I was walking through the Longwood medical neighborhood of Boston. I had the address of the clinic where I would have my first appointment with Josh.
The people with whom I shared the sidewalk that early afternoon may well have been medical personnel, visitors to patients in the nearby hospitals, or individuals (like me) referred to a specialist by their primary care provider.
Less than a month from my sixty-fifth birthday, I did not want to resemble too closely either of my parents twenty or thirty years ago. At least not yet. How many visits to New Orleans had included a visit to a clinic or hospital, a doctor’s appointment for which I would drop off one or both of my parents while I parked the car. Each of those appointments had defined a day for my parents – the time they would shower that morning, the kind of lunch they might plan, the length of nap required for the recovery of energy.
I had taken time off of work for this appointment with Josh, and I had driven myself to the busy Longwood neighborhood. I was wearing the kind of tie and sport jacket that I frequently wear on campus. I wanted not to appear lost or bewildered or – for gracious sake – in any way frightened as I looked at street numbers on the buildings I was passing.
No matter how many prescriptions I had on automatic refill, I did not want to think that my health was becoming my main work this early in my life.
As though I had any control over that.
The further down the sidewalk I walked, the more the suspicion grew that I may have inadvertently passed my destination.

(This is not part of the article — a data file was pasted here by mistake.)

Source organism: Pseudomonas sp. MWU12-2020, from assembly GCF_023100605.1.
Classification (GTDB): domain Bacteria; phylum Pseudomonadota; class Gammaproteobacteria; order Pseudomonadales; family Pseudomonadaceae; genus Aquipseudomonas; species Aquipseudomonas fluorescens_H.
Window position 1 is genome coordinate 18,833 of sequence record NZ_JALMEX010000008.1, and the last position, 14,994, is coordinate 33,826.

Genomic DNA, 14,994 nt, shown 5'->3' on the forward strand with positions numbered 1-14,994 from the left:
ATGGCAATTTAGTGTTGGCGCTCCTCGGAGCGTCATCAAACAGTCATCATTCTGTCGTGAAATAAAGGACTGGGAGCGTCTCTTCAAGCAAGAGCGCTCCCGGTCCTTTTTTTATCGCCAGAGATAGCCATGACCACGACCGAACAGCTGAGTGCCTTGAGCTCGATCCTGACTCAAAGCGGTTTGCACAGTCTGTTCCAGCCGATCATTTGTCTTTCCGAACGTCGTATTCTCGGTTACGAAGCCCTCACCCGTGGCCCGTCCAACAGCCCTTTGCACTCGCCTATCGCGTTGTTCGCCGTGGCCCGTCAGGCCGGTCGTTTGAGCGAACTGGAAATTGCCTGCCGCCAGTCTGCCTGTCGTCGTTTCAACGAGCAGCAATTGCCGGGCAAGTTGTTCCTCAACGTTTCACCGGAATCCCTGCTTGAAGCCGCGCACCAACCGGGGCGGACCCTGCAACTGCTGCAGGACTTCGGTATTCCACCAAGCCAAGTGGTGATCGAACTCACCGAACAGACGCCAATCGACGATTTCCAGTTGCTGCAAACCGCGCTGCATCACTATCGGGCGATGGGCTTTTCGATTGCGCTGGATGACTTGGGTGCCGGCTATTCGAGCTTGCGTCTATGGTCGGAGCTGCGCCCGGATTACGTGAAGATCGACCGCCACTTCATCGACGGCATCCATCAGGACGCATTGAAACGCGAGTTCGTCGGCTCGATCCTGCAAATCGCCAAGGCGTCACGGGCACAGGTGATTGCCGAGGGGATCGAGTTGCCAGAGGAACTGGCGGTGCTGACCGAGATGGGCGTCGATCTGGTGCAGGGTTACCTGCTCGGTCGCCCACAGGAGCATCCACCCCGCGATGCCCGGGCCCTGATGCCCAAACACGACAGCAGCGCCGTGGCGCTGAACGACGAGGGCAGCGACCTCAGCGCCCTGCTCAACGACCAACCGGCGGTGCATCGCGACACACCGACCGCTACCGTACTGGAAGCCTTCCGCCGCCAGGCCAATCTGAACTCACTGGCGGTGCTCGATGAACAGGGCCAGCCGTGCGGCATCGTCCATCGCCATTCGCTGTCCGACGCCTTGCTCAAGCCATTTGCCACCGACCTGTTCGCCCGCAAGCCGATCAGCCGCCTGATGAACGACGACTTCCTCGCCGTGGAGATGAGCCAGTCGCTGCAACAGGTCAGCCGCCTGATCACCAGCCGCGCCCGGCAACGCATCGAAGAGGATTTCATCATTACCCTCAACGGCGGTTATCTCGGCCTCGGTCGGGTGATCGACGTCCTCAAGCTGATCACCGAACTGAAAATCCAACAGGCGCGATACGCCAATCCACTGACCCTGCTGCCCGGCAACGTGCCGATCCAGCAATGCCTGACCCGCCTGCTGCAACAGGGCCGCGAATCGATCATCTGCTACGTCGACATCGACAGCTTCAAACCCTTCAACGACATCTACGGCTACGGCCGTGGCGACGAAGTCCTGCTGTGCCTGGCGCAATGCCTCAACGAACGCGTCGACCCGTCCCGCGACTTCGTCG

But, no, there it was – an old-fashioned medical building with columns across the front. I pushed the handle across one of the wide glass doors. It was a busy but sunny lobby into which I walked, and somewhere above the to and fro of passersby was the sound of notes being plucked on a harp.
Believe it or not, I knew immediately who it was playing her harp in a hospital lobby in the middle of a workday. A friend my age has a music ministry that she exercises in hospitals up and down this one street. I may not have expected her in just this building on just this day, but who ever expects that just what they need will be there – abundantly and beautifully – at just the moment they need it?
Over the past few years any number of people have walked into hospitals and clinics where Nancy is playing. They stop, some of them, on their way to a doctor’s appointment. They stop, some of them, after a long night at the bedside of a dying parent. They stop for the music and the way it reminds them of what they might have momentarily forgotten about their lives and the things that are important and grounding in them.
Neither I nor any of the other people who stop and listen to Nancy every day have any control over what good people like her might be ready to offer them.
We have no control over what life is ready to offer.
In the language of the churches, the experience is called grace.
I can hope to be ready for all those things in the weeks and months ahead over which I have no possible control. I bet a lot of them are good, though.